Helenium 'Moorheim Beauty' is not as full this year. It's a plant I rarely water and I think the early drought affected it.

It's the month for Crocosmia. Here, the last flowers on C. 'Lucifer'.

Crocosmia 'Corona', my favorite (but don't tell the others.)

I'm drawing a blank on this Crocosmia. I think I remember moving it last year, but then it didn't bloom. It certainly is a beautiful, clear, tangerine-red this year.

Eucomus comosa 'Sparkling Burgundy'. The flower stems are always darker on this plant -

- than on this one that gets more sun. But the florets are pinker on this one.

In the same bed, Echinops ritro is blooming with its fascinating spherical flower heads.


More semi-spheres are represented by Eryngium 'Jade Frost'.

And more blue here in Salvia 'Black and Blue'.

Trachelospermum jasminoides is still blooming at the top of the plant.


Limonium speciosum 'Blue Diamond' is past its prime, but adds a frothy touch of blue.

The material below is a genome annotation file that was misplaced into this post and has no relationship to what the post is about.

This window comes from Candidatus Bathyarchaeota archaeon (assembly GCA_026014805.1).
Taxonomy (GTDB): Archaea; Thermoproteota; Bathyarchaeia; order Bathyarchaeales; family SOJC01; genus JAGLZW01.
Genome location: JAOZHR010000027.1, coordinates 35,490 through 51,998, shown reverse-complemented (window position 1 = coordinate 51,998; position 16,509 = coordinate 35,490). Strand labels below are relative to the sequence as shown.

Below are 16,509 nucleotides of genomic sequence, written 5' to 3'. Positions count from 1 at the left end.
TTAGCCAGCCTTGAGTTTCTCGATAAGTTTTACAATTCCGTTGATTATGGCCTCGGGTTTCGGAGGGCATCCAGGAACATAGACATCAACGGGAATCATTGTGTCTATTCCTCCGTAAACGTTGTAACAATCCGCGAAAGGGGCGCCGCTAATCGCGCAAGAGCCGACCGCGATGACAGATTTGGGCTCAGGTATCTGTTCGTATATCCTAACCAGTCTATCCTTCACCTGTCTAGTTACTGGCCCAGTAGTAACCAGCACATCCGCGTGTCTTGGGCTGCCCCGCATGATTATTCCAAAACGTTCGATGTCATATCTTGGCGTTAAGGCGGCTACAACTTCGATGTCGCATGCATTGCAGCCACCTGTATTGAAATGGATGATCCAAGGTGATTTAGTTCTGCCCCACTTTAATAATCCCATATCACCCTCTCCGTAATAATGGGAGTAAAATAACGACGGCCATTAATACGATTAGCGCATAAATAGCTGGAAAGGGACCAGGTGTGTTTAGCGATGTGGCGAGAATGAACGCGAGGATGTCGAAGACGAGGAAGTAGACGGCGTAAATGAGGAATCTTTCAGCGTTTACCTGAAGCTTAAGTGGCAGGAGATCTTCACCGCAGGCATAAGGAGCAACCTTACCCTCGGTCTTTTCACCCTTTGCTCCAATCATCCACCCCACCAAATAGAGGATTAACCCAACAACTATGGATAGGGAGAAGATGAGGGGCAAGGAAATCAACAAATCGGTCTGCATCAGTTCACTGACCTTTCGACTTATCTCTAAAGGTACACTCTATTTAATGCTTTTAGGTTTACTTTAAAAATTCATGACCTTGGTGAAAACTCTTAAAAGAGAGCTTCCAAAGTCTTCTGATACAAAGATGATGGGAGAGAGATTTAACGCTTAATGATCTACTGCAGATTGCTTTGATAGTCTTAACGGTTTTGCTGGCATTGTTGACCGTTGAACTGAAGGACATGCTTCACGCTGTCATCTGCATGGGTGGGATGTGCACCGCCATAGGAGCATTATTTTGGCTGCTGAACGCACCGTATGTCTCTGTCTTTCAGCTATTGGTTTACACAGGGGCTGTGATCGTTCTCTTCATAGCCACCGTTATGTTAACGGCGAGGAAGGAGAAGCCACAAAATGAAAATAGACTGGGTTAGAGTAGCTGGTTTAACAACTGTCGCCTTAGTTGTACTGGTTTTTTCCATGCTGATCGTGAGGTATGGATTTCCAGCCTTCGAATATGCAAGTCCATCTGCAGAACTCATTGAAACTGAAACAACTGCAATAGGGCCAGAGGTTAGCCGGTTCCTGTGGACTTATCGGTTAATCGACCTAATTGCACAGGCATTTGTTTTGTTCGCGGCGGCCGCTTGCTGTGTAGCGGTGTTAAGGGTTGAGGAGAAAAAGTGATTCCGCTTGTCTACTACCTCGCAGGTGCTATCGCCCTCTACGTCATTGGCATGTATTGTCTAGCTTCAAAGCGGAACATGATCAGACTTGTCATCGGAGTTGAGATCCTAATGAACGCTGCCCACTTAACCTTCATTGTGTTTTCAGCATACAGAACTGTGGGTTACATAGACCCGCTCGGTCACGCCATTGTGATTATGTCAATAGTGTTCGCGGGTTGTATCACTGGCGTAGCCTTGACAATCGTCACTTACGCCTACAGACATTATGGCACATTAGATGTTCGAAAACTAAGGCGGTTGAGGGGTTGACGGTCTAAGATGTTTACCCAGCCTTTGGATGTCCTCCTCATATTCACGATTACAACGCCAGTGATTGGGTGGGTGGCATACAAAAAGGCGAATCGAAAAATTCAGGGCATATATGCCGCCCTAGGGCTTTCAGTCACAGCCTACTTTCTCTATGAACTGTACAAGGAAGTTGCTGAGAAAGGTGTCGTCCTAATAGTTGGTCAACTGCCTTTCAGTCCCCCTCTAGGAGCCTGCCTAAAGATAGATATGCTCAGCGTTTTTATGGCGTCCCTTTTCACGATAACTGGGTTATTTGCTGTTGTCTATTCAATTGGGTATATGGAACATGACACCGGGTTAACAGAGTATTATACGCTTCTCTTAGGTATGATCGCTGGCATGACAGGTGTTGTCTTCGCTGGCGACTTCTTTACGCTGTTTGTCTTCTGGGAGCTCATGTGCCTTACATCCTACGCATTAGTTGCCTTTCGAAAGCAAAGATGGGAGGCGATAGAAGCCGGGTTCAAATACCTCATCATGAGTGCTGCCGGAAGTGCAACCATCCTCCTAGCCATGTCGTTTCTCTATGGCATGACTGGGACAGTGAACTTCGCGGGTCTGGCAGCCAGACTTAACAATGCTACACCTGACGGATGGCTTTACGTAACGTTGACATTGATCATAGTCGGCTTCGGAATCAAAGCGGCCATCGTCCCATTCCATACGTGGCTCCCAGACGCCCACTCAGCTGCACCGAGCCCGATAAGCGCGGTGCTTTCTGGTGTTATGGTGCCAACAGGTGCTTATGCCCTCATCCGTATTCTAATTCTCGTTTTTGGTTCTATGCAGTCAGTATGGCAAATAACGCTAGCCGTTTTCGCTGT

Erigeron glaucas, perking up the Northwest Territory.

Also in the NW Territory, this native Penstemon that I always ID incorrectly - I'm not even going to try this month. I'll just admire its Hummingbird-attracting tubular flowers.
It's not in the ground yet, but I had to include my new Sphearalcea 'Newleaze Coral' from Xera Plants. Such a great color!

I like how Bloom Day helps me notice the tiny flowers of Sagina subulata.
And the even tinier flowers on a volunteer patch of Corsican Mint.

Bloom Day is hosted by Carol at May Dreams Gardens. Join her to see a multitude of fascinating blooms from all over this month.

Happy Bloom Day!




Wednesday, July 8, 2015

Wednesday Vignette - simple perfection

I came upon this unplanned arrangement this morning in the Northwest Territory. These little Western Sword Ferns (Polystichum munitum) sprouted here below the Salal (Gaultheria shallon) with no direction or assistance from the resident gardeners. How did they manage to locate themselves so perfectly?